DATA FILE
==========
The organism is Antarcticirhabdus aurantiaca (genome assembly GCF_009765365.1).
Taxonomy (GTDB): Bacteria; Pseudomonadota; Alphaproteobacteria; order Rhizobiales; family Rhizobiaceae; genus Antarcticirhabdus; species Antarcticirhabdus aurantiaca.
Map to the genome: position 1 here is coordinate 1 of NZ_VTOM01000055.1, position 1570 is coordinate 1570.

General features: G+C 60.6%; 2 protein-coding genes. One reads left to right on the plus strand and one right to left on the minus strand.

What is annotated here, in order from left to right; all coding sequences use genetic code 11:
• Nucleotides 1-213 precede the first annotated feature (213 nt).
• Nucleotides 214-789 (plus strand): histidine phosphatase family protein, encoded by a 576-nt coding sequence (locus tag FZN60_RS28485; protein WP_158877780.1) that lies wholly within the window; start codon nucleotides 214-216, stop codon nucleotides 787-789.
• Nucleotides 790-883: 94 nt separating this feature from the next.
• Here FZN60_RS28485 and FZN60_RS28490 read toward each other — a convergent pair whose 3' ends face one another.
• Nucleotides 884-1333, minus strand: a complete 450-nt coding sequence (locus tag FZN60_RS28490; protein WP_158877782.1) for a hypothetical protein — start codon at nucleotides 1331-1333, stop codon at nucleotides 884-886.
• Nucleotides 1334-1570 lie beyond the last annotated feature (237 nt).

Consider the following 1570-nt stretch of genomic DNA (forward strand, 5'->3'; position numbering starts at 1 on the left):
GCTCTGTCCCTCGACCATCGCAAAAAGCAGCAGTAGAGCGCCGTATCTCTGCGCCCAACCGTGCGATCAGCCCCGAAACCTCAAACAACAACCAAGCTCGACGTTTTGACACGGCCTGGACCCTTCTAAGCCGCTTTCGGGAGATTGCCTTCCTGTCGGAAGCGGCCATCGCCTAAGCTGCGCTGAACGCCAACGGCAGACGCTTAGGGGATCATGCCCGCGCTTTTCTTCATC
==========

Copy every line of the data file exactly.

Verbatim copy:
The organism is Antarcticirhabdus aurantiaca (genome assembly GCF_009765365.1).
Taxonomy (GTDB): Bacteria; Pseudomonadota; Alphaproteobacteria; order Rhizobiales; family Rhizobiaceae; genus Antarcticirhabdus; species Antarcticirhabdus aurantiaca.
Map to the genome: position 1 here is coordinate 1 of NZ_VTOM01000055.1, position 1570 is coordinate 1570.

General features: G+C 60.6%; 2 protein-coding genes. One reads left to right on the plus strand and one right to left on the minus strand.

What is annotated here, in order from left to right; all coding sequences use genetic code 11:
• Nucleotides 1-213 precede the first annotated feature (213 nt).
• Nucleotides 214-789 (plus strand): histidine phosphatase family protein, encoded by a 576-nt coding sequence (locus tag FZN60_RS28485; protein WP_158877780.1) that lies wholly within the window; start codon nucleotides 214-216, stop codon nucleotides 787-789.
• Nucleotides 790-883: 94 nt separating this feature from the next.
• Here FZN60_RS28485 and FZN60_RS28490 read toward each other — a convergent pair whose 3' ends face one another.
• Nucleotides 884-1333, minus strand: a complete 450-nt coding sequence (locus tag FZN60_RS28490; protein WP_158877782.1) for a hypothetical protein — start codon at nucleotides 1331-1333, stop codon at nucleotides 884-886.
• Nucleotides 1334-1570 lie beyond the last annotated feature (237 nt).

Consider the following 1570-nt stretch of genomic DNA (forward strand, 5'->3'; position numbering starts at 1 on the left):
GCTCTGTCCCTCGACCATCGCAAAAAGCAGCAGTAGAGCGCCGTATCTCTGCGCCCAACCGTGCGATCAGCCCCGAAACCTCAAACAACAACCAAGCTCGACGTTTTGACACGGCCTGGACCCTTCTAAGCCGCTTTCGGGAGATTGCCTTCCTGTCGGAAGCGGCCATCGCCTAAGCTGCGCTGAACGCCAACGGCAGACGCTTAGGGGATCATGCCCGCGCTTTTCTTCATC